In November 1958, Kelly Johnson took a Lockheed JetStar to a secret meeting organized by the CIA in Cambridge, Massachusetts. He carried this blue-print, carefully folded inside the same ordinary suitcase that held his A-3 concept model, to show a panel of experts determined to develop an airplane that would outpace Soviet missile advances.
F-117 Facet Arrangement Model
Engineers used this 24-inch-long model, made from balsa wood and meticulously scribed with India ink, to show placement of the F-117’s internal structure and access doors. The model shop found it nearly impossible to make all the flat surfaces come to a single point on one corner. Engineers later encountered the same difficulty fabricating the prototype on the factory floor.
Detail From “Hopeless Diamond” Schematic
Project Harvey, an initiative to develop a radar-undetectable aircraft, was followed by a tailless rhomboid design, quickly renamed the Hopeless Diamond when Lockheed engineers discovered that while it was truly stealthy, it was uncontrollable in flight. This drawing shows the outboard wings and single tail that were tacked on to improve stability. The Harvey studies evolved into Lockheed’s Have Blue stealth demonstrator, the direct precursor to the F-117.
VentureStar SsTO Concept Model
Intended as an operational follow-on to the X-33 suborbital spaceplane technology demonstrator, the single-stage-to-orbit VentureStar never left the drawing board. Skunk Works pitched a mission-ready version, carrying a payload of two Militarized Space Planes and 16 Common Aero Vehicles (warhead-equipped hypersonic gliders), to the Air Force with this 20-inch-long stereo lithograph model, made in 1999.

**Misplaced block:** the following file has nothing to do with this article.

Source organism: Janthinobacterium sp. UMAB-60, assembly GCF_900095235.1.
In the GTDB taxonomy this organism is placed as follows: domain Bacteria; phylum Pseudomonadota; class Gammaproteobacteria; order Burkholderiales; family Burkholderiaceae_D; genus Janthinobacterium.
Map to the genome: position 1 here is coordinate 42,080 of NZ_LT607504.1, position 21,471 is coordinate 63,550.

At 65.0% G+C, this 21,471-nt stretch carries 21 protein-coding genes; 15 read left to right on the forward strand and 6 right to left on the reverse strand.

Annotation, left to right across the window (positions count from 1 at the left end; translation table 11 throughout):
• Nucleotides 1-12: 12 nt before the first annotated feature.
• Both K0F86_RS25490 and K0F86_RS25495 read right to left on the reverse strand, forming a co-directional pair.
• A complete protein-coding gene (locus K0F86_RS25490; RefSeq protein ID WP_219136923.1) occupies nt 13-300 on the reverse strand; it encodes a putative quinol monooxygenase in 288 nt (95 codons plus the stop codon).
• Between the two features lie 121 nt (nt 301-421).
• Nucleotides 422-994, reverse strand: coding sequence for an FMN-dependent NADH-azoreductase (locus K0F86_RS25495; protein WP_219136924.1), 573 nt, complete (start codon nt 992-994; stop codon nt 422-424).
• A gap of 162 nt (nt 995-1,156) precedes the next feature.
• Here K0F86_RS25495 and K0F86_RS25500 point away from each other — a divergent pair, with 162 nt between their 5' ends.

Slide Depicting Airplane III
This faded glass slide illustrates a study for a NATO competition, which was seeking a vertical-takeoff-and-landing interceptor to replace the F-104 Starfighter. Power came from the supersonic variant of Rolls-Royce’s Pegasus engine; The notation “PCB” in the description of the propulsion system meant “plenum chamber burning,” an afterburner-like thrust booster for the front fan.
XST Experimental Survival Testbed Progress Report
Dated March 1976, this 250-page document gave the Defense Advanced Research Projects Agency a technical summary of the XST, the design that evolved into the Have Blue flying prototype and eventually led to the F-117. It showed program personnel that every stealthy configuration choice involved tradeoffs, affecting radar signature, flight stability, cost, and performance. Crammed with engineering data, it was not declassified until 2012—and there are still pages off-limits to the public.